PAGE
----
• The fire circle (in the woods behind church)
  • The memorial garden
  • The old playground area (east side of church)
  • The office entrance area (west side of church)

Chairs, tables and benches have been placed in these areas. Please follow safety recommendations and enjoy our grounds.

Fire Circle

Memorial Garden
Playground Area Office Entrance Area

 

 

Consider donating to help others during the coronavirus emergency

UUCC benevolence funds

You can donate to our church’s benevolence funds here. Be sure to note “benevolence funds” as the purpose of your donation.

Other community organizations

Other community organizations working to help those in need during the crisis include:

Community Foundation of Central Missouri’s COVID-19 Regional Relief Fund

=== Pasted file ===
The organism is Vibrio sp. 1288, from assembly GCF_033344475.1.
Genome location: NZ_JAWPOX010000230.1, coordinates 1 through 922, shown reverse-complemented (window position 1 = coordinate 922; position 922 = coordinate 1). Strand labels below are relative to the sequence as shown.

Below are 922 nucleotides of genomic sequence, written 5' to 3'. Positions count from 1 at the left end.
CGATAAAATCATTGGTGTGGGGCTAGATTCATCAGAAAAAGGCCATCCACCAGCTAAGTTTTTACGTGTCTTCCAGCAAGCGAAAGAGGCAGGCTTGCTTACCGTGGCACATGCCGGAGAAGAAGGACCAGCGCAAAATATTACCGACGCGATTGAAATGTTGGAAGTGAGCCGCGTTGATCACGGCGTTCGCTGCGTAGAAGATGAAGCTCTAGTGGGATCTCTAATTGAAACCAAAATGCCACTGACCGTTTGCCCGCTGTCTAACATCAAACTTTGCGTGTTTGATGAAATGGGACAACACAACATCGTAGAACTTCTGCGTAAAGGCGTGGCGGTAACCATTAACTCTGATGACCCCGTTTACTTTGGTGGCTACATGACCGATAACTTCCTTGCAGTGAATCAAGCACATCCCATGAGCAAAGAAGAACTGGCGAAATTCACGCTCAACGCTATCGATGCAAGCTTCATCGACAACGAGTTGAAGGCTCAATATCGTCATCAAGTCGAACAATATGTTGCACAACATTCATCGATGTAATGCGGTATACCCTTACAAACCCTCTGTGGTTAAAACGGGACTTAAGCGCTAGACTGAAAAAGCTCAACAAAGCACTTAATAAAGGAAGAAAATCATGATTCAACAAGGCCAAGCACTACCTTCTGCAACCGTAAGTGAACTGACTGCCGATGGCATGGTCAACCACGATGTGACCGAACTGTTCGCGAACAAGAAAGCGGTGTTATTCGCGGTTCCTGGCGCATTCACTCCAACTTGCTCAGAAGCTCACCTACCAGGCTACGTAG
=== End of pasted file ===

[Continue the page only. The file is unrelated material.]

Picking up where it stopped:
https://cfcmfoundation.org/donations/covid-19-regional-relief-fund/

COVID-19 Crisis Shelter for the Unhoused
http://comocrisisshelter.com/

The Food Bank for Central and Northeast Missouri COVID-19 Response
https://interland3.donorperfect.net/weblink/weblink.aspx?name=E164454&id=77

 

Reparations Working Group update

We in the Reparations Working Group have begun our work! Just what exactly is that work? Our charge, first articulated by Rev. Molly in her February 2019 sermon, “Reparations and Soul Repair,” is to conceive of a small-scale, hyper-local reparations project. How might we leverage and redistribute a portion of our congregation’s resources to African American residents of Columbia and/or Boone County as an admittedly small act of repair to the systemic impacts of slavery and ongoing racial injustice? We will grapple with this question and present a detailed project proposal to the congregation by late fall 2020.